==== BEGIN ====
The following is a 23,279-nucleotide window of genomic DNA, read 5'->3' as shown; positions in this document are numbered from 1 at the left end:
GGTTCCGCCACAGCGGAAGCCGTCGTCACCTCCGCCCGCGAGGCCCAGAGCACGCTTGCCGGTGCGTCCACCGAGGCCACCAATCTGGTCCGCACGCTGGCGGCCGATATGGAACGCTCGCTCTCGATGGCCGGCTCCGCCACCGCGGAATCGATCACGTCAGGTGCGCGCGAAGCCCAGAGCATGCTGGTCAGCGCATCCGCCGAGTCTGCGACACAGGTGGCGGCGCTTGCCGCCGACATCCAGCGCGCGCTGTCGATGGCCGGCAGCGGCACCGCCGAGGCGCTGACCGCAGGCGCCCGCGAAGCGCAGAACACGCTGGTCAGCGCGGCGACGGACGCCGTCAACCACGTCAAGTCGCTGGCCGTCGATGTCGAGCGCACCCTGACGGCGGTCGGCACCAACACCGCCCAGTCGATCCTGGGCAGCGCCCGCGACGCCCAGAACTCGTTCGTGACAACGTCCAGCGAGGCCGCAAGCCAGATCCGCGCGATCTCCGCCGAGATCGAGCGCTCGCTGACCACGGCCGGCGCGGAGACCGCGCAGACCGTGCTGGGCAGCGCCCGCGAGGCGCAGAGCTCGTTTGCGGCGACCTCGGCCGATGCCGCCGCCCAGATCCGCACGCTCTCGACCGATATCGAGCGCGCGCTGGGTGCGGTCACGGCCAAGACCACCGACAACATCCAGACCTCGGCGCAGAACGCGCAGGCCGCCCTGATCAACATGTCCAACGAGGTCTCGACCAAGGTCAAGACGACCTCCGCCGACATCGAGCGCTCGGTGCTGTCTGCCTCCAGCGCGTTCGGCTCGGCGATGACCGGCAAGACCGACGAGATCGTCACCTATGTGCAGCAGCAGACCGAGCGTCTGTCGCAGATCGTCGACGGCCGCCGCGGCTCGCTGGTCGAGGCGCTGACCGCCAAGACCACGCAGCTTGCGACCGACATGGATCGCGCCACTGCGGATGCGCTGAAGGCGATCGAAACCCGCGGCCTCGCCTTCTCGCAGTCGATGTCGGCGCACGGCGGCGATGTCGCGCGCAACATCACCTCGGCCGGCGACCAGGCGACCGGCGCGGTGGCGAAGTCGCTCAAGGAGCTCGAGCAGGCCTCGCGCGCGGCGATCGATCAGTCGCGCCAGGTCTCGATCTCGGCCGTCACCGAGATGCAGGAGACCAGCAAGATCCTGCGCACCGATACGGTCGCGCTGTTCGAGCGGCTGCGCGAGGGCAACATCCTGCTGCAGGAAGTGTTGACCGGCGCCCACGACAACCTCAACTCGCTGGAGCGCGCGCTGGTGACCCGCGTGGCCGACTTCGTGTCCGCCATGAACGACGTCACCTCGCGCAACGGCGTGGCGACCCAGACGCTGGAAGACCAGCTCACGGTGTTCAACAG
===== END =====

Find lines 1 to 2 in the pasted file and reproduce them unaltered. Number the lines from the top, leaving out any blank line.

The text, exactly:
The following is a 23,279-nucleotide window of genomic DNA, read 5'->3' as shown; positions in this document are numbered from 1 at the left end:
GGTTCCGCCACAGCGGAAGCCGTCGTCACCTCCGCCCGCGAGGCCCAGAGCACGCTTGCCGGTGCGTCCACCGAGGCCACCAATCTGGTCCGCACGCTGGCGGCCGATATGGAACGCTCGCTCTCGATGGCCGGCTCCGCCACCGCGGAATCGATCACGTCAGGTGCGCGCGAAGCCCAGAGCATGCTGGTCAGCGCATCCGCCGAGTCTGCGACACAGGTGGCGGCGCTTGCCGCCGACATCCAGCGCGCGCTGTCGATGGCCGGCAGCGGCACCGCCGAGGCGCTGACCGCAGGCGCCCGCGAAGCGCAGAACACGCTGGTCAGCGCGGCGACGGACGCCGTCAACCACGTCAAGTCGCTGGCCGTCGATGTCGAGCGCACCCTGACGGCGGTCGGCACCAACACCGCCCAGTCGATCCTGGGCAGCGCCCGCGACGCCCAGAACTCGTTCGTGACAACGTCCAGCGAGGCCGCAAGCCAGATCCGCGCGATCTCCGCCGAGATCGAGCGCTCGCTGACCACGGCCGGCGCGGAGACCGCGCAGACCGTGCTGGGCAGCGCCCGCGAGGCGCAGAGCTCGTTTGCGGCGACCTCGGCCGATGCCGCCGCCCAGATCCGCACGCTCTCGACCGATATCGAGCGCGCGCTGGGTGCGGTCACGGCCAAGACCACCGACAACATCCAGACCTCGGCGCAGAACGCGCAGGCCGCCCTGATCAACATGTCCAACGAGGTCTCGACCAAGGTCAAGACGACCTCCGCCGACATCGAGCGCTCGGTGCTGTCTGCCTCCAGCGCGTTCGGCTCGGCGATGACCGGCAAGACCGACGAGATCGTCACCTATGTGCAGCAGCAGACCGAGCGTCTGTCGCAGATCGTCGACGGCCGCCGCGGCTCGCTGGTCGAGGCGCTGACCGCCAAGACCACGCAGCTTGCGACCGACATGGATCGCGCCACTGCGGATGCGCTGAAGGCGATCGAAACCCGCGGCCTCGCCTTCTCGCAGTCGATGTCGGCGCACGGCGGCGATGTCGCGCGCAACATCACCTCGGCCGGCGACCAGGCGACCGGCGCGGTGGCGAAGTCGCTCAAGGAGCTCGAGCAGGCCTCGCGCGCGGCGATCGATCAGTCGCGCCAGGTCTCGATCTCGGCCGTCACCGAGATGCAGGAGACCAGCAAGATCCTGCGCACCGATACGGTCGCGCTGTTCGAGCGGCTGCGCGAGGGCAACATCCTGCTGCAGGAAGTGTTGACCGGCGCCCACGACAACCTCAACTCGCTGGAGCGCGCGCTGGTGACCCGCGTGGCCGACTTCGTGTCCGCCATGAACGACGTCACCTCGCGCAACGGCGTGGCGACCCAGACGCTGGAAGACCAGCTCACGGTGTTCAACAG